Marcus W Mayorga
Decision Science Research Institute
Social Behavioral and Economic Sciences (SBE)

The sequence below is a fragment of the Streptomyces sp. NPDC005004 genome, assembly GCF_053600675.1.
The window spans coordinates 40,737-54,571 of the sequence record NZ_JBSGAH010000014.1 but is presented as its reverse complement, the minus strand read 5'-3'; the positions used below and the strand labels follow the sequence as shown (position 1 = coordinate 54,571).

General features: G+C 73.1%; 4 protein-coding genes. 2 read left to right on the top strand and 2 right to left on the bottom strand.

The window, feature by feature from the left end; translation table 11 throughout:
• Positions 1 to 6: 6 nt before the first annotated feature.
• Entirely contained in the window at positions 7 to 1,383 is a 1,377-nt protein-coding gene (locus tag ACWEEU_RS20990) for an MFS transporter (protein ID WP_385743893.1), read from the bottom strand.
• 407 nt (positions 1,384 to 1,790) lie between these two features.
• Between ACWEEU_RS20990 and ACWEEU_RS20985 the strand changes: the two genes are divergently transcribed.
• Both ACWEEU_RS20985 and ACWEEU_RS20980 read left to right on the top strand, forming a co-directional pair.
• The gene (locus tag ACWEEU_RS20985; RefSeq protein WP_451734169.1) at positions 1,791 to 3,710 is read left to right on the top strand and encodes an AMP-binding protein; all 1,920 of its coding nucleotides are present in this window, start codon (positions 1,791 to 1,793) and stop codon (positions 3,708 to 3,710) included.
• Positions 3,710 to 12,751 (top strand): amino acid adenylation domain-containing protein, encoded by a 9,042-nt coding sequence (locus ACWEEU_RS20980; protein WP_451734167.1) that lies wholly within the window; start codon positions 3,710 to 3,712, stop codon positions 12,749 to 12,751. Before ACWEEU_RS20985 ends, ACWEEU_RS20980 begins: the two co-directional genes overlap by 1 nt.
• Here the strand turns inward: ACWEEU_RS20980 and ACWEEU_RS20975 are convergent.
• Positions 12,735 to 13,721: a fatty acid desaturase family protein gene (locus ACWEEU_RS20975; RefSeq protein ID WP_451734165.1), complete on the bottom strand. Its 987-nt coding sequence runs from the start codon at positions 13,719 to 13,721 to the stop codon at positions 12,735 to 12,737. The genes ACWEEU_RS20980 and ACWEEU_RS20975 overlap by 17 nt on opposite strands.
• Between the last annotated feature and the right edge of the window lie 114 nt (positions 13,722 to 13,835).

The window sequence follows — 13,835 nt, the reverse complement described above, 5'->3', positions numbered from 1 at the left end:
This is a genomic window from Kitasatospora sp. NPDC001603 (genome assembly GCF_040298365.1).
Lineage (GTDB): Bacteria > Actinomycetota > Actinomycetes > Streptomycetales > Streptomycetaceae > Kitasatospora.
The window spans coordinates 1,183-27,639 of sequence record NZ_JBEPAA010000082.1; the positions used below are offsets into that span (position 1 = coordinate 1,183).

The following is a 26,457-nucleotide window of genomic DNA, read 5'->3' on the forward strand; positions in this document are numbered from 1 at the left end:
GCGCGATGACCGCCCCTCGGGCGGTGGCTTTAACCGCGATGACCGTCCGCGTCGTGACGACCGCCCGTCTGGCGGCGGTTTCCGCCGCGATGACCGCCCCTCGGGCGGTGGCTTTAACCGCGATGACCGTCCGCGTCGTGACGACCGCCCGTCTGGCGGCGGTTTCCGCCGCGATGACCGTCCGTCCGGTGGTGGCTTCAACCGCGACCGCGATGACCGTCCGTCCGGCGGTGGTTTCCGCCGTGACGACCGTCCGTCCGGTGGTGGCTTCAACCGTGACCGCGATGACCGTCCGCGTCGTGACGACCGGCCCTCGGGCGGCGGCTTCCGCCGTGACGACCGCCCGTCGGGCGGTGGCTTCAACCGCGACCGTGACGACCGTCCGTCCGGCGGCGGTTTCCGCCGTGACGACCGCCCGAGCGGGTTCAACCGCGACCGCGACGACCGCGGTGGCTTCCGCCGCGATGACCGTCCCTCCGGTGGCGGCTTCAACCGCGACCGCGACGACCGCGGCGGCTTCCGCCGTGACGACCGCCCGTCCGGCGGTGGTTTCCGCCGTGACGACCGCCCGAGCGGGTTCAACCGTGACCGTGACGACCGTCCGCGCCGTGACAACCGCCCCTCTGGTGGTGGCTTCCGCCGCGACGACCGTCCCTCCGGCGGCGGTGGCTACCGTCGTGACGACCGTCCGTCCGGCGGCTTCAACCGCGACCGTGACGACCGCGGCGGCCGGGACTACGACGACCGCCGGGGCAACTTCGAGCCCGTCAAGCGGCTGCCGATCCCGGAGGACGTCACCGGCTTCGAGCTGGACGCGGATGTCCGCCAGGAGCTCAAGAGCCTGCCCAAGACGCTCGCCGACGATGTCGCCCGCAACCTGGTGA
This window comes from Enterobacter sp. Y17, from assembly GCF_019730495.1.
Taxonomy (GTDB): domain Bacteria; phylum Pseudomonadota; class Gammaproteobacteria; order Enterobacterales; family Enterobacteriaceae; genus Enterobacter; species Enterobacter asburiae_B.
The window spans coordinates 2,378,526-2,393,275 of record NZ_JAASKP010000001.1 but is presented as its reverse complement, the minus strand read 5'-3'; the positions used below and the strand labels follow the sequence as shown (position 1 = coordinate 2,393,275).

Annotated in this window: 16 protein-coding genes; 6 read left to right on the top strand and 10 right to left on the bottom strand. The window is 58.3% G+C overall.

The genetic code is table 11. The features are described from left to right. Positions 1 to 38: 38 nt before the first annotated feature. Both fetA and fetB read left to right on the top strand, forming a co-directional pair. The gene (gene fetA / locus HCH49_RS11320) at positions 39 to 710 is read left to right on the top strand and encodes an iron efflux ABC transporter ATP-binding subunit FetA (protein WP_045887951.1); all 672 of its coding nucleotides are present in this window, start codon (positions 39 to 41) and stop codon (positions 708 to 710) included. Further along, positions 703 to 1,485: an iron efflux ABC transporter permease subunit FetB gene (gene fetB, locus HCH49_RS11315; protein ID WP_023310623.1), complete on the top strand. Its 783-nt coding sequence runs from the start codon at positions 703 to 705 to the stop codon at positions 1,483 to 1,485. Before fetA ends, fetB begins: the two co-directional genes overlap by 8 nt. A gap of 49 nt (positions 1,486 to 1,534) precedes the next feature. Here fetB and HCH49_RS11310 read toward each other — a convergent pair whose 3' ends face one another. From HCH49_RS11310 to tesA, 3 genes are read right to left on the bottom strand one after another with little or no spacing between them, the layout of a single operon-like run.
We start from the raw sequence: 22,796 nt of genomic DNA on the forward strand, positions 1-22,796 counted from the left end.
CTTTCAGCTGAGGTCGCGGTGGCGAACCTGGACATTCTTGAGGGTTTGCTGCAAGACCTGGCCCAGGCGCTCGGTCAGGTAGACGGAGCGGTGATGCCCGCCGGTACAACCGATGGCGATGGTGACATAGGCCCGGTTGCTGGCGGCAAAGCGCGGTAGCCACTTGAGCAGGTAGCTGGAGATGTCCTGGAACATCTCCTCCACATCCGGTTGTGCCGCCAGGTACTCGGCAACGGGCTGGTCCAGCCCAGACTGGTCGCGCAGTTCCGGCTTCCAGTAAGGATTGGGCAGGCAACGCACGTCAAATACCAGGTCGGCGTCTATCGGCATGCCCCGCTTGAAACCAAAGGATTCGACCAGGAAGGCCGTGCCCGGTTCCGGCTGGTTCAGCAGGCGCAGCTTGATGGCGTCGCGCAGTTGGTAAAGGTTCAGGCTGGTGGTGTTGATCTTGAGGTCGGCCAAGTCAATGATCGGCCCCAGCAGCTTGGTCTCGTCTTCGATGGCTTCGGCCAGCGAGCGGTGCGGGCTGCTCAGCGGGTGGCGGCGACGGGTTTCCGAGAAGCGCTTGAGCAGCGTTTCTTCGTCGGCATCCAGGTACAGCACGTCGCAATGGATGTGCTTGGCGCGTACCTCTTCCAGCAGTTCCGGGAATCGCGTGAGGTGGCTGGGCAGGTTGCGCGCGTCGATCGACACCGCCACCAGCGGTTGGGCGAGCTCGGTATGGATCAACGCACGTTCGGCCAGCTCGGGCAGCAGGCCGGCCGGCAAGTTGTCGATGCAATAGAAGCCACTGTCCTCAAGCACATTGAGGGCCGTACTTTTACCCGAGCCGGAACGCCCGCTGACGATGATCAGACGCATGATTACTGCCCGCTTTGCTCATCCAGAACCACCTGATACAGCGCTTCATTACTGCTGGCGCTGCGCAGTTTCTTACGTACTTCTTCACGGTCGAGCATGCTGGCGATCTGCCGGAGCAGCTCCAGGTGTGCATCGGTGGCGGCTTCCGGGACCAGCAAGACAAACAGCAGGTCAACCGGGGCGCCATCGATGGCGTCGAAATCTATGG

The sudden observation in Wuhan, China, in December, 2019, of humans infected with a new virus (officially 2019-nCoV virus and COVID-19 disease, publicly known as “the coronavirus”) provides yet another example of scientists and policymakers being surprised as a virus observed in animal and/or bird populations, or transmitted by mosquitoes, became infectious and damaging in humans (e.g., two coronaviruses: SARS 2002-2003, MERS 2012; recent major outbreaks of Ebola virus, 2014-2016, and Zika virus, 2015-2017). Understanding dynamics of public responses to such events under uncertainty is necessary to learn how to avoid either undue apathy or undue panic. This project explores how Americans’ views of and behavior towards the coronavirus change—or do not change—over 9 months. This will serve the national interest in progress in science by improving our understanding of how people’s beliefs, attitudes, and behaviors interact both within the same person over time, and between people with individual differences in attitudes at a given time. The research tests a novel model of how views of personal and collective solutions to what appears to be an emerging pandemic are affected by beliefs and attitudes, which builds upon prior work including the Protection Action Decision Model. The research also may improve public health and prosperity by revealing what factors are associated with particular reactions that may make public health protection easier or harder to implement. It thus affects whether quarantines, travel bans, and other policies meant to be protective hamper or amplify economic growth as well. The project also tests messages about false beliefs and flu vaccine efficacy that may inform public health risk communication and thus improve public health.A longitudinal study design surveys the same Americans five times at 2-month intervals, thus over 9 months total. Each wave of the project asks the same questions: perceived risk; emotional reactions to the virus; reported personal protective behavior and support for actual or potential government policies; and beliefs about those behaviors and policies; trust in government; subjective and objective knowledge about the virus; psychological distance from the virus; how much individuals are following news about the virus; and which types of traditional and social media sources they use and which outlets they use (e.g., different TV channels or different social media sites). Repeating these questions over time allows the research team to examine whether changes occur in these views and behaviors over time, or relations between factors over time (for example, do risk perceptions actually predict later protective behaviors). Certain other factors, such as culture, conspiracy thoughts, and blatant and subtle prejudice—are measured during one survey wave as a control. The survey is complemented by content analysis of mass and social media information from sources that respondents report using, so the researchers can test effects of that exposure on objective knowledge, risk perceptions, and behaviors. An information manipulation experiment embedded in the last survey will allow testing of whether vaccination intentions for the influenza (“flu”) virus can be increased in light of perceived threat from this coronavirus, and whether false beliefs about the coronavirus threat and management can be diminished in the short-term.This award reflects NSF's statutory mission and has been deemed worthy of support through evaluation using the Foundation's intellectual merit and broader impacts review criteria.